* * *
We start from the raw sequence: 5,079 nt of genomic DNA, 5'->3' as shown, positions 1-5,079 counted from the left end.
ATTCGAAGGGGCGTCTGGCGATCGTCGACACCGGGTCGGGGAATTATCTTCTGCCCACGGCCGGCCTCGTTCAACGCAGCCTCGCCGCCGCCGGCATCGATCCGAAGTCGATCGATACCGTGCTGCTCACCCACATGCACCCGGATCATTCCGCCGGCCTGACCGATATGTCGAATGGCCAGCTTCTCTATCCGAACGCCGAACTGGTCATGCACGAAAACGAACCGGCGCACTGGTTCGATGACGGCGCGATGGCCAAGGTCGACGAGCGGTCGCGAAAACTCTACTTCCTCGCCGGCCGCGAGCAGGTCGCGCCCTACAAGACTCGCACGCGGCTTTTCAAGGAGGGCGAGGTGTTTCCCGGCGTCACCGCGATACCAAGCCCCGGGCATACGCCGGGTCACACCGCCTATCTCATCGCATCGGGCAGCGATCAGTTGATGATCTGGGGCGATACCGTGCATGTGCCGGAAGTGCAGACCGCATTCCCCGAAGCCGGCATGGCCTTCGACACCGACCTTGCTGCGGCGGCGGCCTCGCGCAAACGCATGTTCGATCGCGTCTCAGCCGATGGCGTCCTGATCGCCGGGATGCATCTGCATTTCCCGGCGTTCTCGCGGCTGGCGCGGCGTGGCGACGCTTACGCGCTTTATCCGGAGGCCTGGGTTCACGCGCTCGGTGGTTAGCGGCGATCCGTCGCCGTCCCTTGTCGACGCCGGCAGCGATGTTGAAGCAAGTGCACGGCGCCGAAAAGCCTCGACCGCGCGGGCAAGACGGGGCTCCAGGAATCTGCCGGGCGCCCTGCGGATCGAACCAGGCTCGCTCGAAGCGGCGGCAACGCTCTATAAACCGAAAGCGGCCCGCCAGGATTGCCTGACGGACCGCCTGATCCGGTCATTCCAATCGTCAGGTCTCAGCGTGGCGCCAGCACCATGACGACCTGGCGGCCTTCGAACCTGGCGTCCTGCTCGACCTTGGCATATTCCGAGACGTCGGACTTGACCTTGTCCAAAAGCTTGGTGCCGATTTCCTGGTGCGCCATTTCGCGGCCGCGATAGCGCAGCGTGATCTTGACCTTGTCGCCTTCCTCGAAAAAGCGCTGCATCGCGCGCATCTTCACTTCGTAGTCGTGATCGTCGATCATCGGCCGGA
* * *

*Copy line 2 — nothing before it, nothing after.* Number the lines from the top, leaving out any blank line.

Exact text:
ATTCGAAGGGGCGTCTGGCGATCGTCGACACCGGGTCGGGGAATTATCTTCTGCCCACGGCCGGCCTCGTTCAACGCAGCCTCGCCGCCGCCGGCATCGATCCGAAGTCGATCGATACCGTGCTGCTCACCCACATGCACCCGGATCATTCCGCCGGCCTGACCGATATGTCGAATGGCCAGCTTCTCTATCCGAACGCCGAACTGGTCATGCACGAAAACGAACCGGCGCACTGGTTCGATGACGGCGCGATGGCCAAGGTCGACGAGCGGTCGCGAAAACTCTACTTCCTCGCCGGCCGCGAGCAGGTCGCGCCCTACAAGACTCGCACGCGGCTTTTCAAGGAGGGCGAGGTGTTTCCCGGCGTCACCGCGATACCAAGCCCCGGGCATACGCCGGGTCACACCGCCTATCTCATCGCATCGGGCAGCGATCAGTTGATGATCTGGGGCGATACCGTGCATGTGCCGGAAGTGCAGACCGCATTCCCCGAAGCCGGCATGGCCTTCGACACCGACCTTGCTGCGGCGGCGGCCTCGCGCAAACGCATGTTCGATCGCGTCTCAGCCGATGGCGTCCTGATCGCCGGGATGCATCTGCATTTCCCGGCGTTCTCGCGGCTGGCGCGGCGTGGCGACGCTTACGCGCTTTATCCGGAGGCCTGGGTTCACGCGCTCGGTGGTTAGCGGCGATCCGTCGCCGTCCCTTGTCGACGCCGGCAGCGATGTTGAAGCAAGTGCACGGCGCCGAAAAGCCTCGACCGCGCGGGCAAGACGGGGCTCCAGGAATCTGCCGGGCGCCCTGCGGATCGAACCAGGCTCGCTCGAAGCGGCGGCAACGCTCTATAAACCGAAAGCGGCCCGCCAGGATTGCCTGACGGACCGCCTGATCCGGTCATTCCAATCGTCAGGTCTCAGCGTGGCGCCAGCACCATGACGACCTGGCGGCCTTCGAACCTGGCGTCCTGCTCGACCTTGGCATATTCCGAGACGTCGGACTTGACCTTGTCCAAAAGCTTGGTGCCGATTTCCTGGTGCGCCATTTCGCGGCCGCGATAGCGCAGCGTGATCTTGACCTTGTCGCCTTCCTCGAAAAAGCGCTGCATCGCGCGCATCTTCACTTCGTAGTCGTGATCGTCGATCATCGGCCGGA